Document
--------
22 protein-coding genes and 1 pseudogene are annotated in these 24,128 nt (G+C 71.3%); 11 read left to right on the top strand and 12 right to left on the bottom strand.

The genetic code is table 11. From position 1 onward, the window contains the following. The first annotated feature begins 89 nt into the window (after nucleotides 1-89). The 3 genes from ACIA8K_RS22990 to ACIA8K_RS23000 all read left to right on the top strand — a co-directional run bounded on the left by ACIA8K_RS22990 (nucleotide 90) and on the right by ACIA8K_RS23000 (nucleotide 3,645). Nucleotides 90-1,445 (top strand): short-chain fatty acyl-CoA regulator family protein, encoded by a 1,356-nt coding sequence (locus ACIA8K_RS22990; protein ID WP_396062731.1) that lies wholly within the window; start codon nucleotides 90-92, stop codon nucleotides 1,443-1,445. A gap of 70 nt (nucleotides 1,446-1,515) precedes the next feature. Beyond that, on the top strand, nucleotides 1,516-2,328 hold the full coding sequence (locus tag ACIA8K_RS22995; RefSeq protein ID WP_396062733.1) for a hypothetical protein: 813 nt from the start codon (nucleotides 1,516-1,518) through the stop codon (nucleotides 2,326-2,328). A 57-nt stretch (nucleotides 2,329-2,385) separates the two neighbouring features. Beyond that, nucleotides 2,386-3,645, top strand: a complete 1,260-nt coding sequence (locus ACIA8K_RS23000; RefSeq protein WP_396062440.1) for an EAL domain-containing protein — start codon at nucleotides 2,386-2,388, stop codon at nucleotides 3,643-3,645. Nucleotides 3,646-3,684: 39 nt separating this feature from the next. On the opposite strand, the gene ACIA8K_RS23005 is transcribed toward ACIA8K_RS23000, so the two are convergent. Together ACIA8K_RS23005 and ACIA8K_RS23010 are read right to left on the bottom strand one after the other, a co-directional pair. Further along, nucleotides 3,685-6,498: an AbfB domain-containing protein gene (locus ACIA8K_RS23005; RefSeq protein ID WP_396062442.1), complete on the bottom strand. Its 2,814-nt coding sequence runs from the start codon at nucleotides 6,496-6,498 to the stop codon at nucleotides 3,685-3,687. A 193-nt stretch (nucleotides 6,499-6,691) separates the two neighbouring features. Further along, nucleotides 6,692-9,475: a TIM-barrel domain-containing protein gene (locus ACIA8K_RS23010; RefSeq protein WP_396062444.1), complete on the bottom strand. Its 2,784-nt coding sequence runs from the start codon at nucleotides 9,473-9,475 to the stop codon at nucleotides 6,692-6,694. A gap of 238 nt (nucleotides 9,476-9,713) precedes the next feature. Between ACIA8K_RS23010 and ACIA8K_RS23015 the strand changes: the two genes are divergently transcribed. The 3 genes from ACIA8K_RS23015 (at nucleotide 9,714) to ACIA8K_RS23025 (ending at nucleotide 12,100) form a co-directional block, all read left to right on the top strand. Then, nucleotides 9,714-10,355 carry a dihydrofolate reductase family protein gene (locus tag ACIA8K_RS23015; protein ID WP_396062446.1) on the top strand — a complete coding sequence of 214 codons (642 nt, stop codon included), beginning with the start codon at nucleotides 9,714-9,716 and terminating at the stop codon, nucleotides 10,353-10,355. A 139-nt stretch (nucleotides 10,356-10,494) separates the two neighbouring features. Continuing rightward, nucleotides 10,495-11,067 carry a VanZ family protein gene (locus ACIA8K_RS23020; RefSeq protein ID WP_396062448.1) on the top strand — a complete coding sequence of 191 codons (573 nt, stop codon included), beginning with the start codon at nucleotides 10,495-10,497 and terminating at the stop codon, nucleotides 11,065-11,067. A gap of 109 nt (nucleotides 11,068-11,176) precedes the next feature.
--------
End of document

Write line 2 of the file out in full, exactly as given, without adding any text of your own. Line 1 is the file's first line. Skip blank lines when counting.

The genetic code is table 11. From position 1 onward, the window contains the following. The first annotated feature begins 89 nt into the window (after nucleotides 1-89). The 3 genes from ACIA8K_RS22990 to ACIA8K_RS23000 all read left to right on the top strand — a co-directional run bounded on the left by ACIA8K_RS22990 (nucleotide 90) and on the right by ACIA8K_RS23000 (nucleotide 3,645). Nucleotides 90-1,445 (top strand): short-chain fatty acyl-CoA regulator family protein, encoded by a 1,356-nt coding sequence (locus ACIA8K_RS22990; protein ID WP_396062731.1) that lies wholly within the window; start codon nucleotides 90-92, stop codon nucleotides 1,443-1,445. A gap of 70 nt (nucleotides 1,446-1,515) precedes the next feature. Beyond that, on the top strand, nucleotides 1,516-2,328 hold the full coding sequence (locus tag ACIA8K_RS22995; RefSeq protein ID WP_396062733.1) for a hypothetical protein: 813 nt from the start codon (nucleotides 1,516-1,518) through the stop codon (nucleotides 2,326-2,328). A 57-nt stretch (nucleotides 2,329-2,385) separates the two neighbouring features. Beyond that, nucleotides 2,386-3,645, top strand: a complete 1,260-nt coding sequence (locus ACIA8K_RS23000; RefSeq protein WP_396062440.1) for an EAL domain-containing protein — start codon at nucleotides 2,386-2,388, stop codon at nucleotides 3,643-3,645. Nucleotides 3,646-3,684: 39 nt separating this feature from the next. On the opposite strand, the gene ACIA8K_RS23005 is transcribed toward ACIA8K_RS23000, so the two are convergent. Together ACIA8K_RS23005 and ACIA8K_RS23010 are read right to left on the bottom strand one after the other, a co-directional pair. Further along, nucleotides 3,685-6,498: an AbfB domain-containing protein gene (locus ACIA8K_RS23005; RefSeq protein ID WP_396062442.1), complete on the bottom strand. Its 2,814-nt coding sequence runs from the start codon at nucleotides 6,496-6,498 to the stop codon at nucleotides 3,685-3,687. A 193-nt stretch (nucleotides 6,499-6,691) separates the two neighbouring features. Further along, nucleotides 6,692-9,475: a TIM-barrel domain-containing protein gene (locus ACIA8K_RS23010; RefSeq protein WP_396062444.1), complete on the bottom strand. Its 2,784-nt coding sequence runs from the start codon at nucleotides 9,473-9,475 to the stop codon at nucleotides 6,692-6,694. A gap of 238 nt (nucleotides 9,476-9,713) precedes the next feature. Between ACIA8K_RS23010 and ACIA8K_RS23015 the strand changes: the two genes are divergently transcribed. The 3 genes from ACIA8K_RS23015 (at nucleotide 9,714) to ACIA8K_RS23025 (ending at nucleotide 12,100) form a co-directional block, all read left to right on the top strand. Then, nucleotides 9,714-10,355 carry a dihydrofolate reductase family protein gene (locus tag ACIA8K_RS23015; protein ID WP_396062446.1) on the top strand — a complete coding sequence of 214 codons (642 nt, stop codon included), beginning with the start codon at nucleotides 9,714-9,716 and terminating at the stop codon, nucleotides 10,353-10,355. A 139-nt stretch (nucleotides 10,356-10,494) separates the two neighbouring features. Continuing rightward, nucleotides 10,495-11,067 carry a VanZ family protein gene (locus ACIA8K_RS23020; RefSeq protein ID WP_396062448.1) on the top strand — a complete coding sequence of 191 codons (573 nt, stop codon included), beginning with the start codon at nucleotides 10,495-10,497 and terminating at the stop codon, nucleotides 11,065-11,067. A gap of 109 nt (nucleotides 11,068-11,176) precedes the next feature.